We were off to San Jose, that close yet distant town from Emerald City. It was a Saturday night, the car was filled up with our homegirls, and we guzzled down Fat Tire in coffee thermoses with the same merriment as frat boys doing keg stands. (Except for my ruca, who was designated driver.) We were going to see La Santa Cecilia, a Latino band from L.A. who my ruca has been raving about since she saw their last show. I wasn’t thrilled that she wanted to go again, or rather that she wanted to take me with her. Concerts aren’t really my thing. Besides getting nervous in huge crowds, I don’t dance salsa. Or merengue. Or cumbias. Or…well, you get the point. That’s not to say I can’t dance—indeed, I can bootie-shake like no one’s business. But anything that involves a 1-2-3 step with a partner, a dip, a twist and a twirl, and I am lost. I didn’t grow up salsa dancing at home—I grew up listening to my parents’ Beatles and Elvis, and watching my mom bust the Mashed Potatoes, the Watusi, and the Twist!
Needless to say, going to a concert where I’d spend the evening as a cute lil’ wallflower surrounded by flocks of Latinos who really know how to cut a rug, did not sound like a fun night—but I decided to go. While I powdered my nose and glossed my lips, I promised myself that tonight, I would enjoy a different taste of life out of my comfort zone. After all, I am too young to be a 30-year old “square;” a helpless homebody who’s life is consumed only with work and writing. I needed to break loose a little—live. I needed to color in the black and whites of my soul, and feed myself a new adventure.
We arrived at our destination early. Or maybe the show started late, whatever. Sipping cocktails in the lounge of an uppity hotel, I admired the two striking women sitting next to us who chatted with our homegirls. One was dressed in a stunning autentica blusa with brightly embroidered flowers. A long elegant trensa hung down her back like a crow’s feather. The other woman had cute curly hair and chic framed glasses that would’ve looked silly on me, but looked unfairly cool on her. Conversation flowed easily with them, which is how I quickly found out that they had not come to see the band—they were the band! I took a big gulp of my vodka on the rocks, keeping my cool yet completely blown away. These rockeras were down to earth, cool as shit—raza—and they shared awesome stories of their international travels. We congratulated them on their Grammy nomination for their song, La Negra. I was mesmerized by their humbleness. I was in complete awe of their super chill vibe. I was…already a fan.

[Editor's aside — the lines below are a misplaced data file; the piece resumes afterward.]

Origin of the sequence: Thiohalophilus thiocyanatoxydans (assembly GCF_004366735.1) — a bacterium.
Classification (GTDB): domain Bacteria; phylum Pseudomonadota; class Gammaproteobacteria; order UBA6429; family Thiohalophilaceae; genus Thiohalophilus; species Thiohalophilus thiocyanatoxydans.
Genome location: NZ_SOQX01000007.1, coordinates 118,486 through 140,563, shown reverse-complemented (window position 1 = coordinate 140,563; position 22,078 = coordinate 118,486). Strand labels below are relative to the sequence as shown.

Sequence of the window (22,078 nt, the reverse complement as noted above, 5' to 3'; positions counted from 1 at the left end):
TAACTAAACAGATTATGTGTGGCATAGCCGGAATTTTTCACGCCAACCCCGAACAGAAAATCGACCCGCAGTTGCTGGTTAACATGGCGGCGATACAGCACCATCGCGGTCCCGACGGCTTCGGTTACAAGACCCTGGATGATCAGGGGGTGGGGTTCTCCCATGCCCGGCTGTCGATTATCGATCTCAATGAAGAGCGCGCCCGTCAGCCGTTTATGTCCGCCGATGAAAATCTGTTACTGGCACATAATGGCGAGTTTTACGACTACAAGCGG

When it was time for them to go on, we raised our glasses, threw them back, and made our way inside. Lights simmered low with the spotlights glowing only on the band. All at once, their music filled the room, heating up the hazy club like steam in Mama’s kitchen. Between the guitar and the drums and the accordion, all of the instruments blended together vibrantly, a tie-dye spiral of sounds. The singer’s voice was incredible, switching high notes to low as easy as a snap, her Spanish and Spanglish a melodic sizzle.
The booths along the wall emptied out. Glasses clinked, toes were stomped on. Girls wiggled in their mini dresses and stilettos, their heels skinny as a needle, and eager guys scanned the crowd, searching for whichever girl would say yes to them. Two girls got kicked out for almost fighting, and another girl in the tightest animal print dress I’d ever seen fell face-flat on the floor not once, but twice. (I almost caught her drink on the second timberrr down, but missed.) I was hardly fazed. I didn’t need to know fancy footwork, like salsa or cumbias—my hips were fluid on my body, riding the rhythm of the songs like a surfboard coasting along a wave. Between me and my homegirls shooting up our pulses in sync to the beating songs, a warp of time captured us, and swallowed us away. Too soon they were performing their last song. The slosh of crowd almost turned rowdy, demanding more as they hollered back at them: “Otra, otra!” The band shrugged, giving their fans what they wanted. And their last song they left us with? A beautiful rendition of the Beatles’ Strawberry Fields.
Gratified, I reflected back on the night. I’d not only gotten out of my comfort zone and tried something new, I’d genuinely enjoyed myself. I tossed my arm around my ruca, swaying gently to the final song as the mood shifted to a mellow flutter. And in case you were wondering, I did not bust out the Mashed Potatoes, or the Watusi to this song…just a very mild Twist to my signature bootie-shake.
Check out the band! Here’s a link to their homepage, and a YouTube clip of them. Good luck at the Grammys, guys!
© Sarah C. Jiménez, All Rights Reserved 2011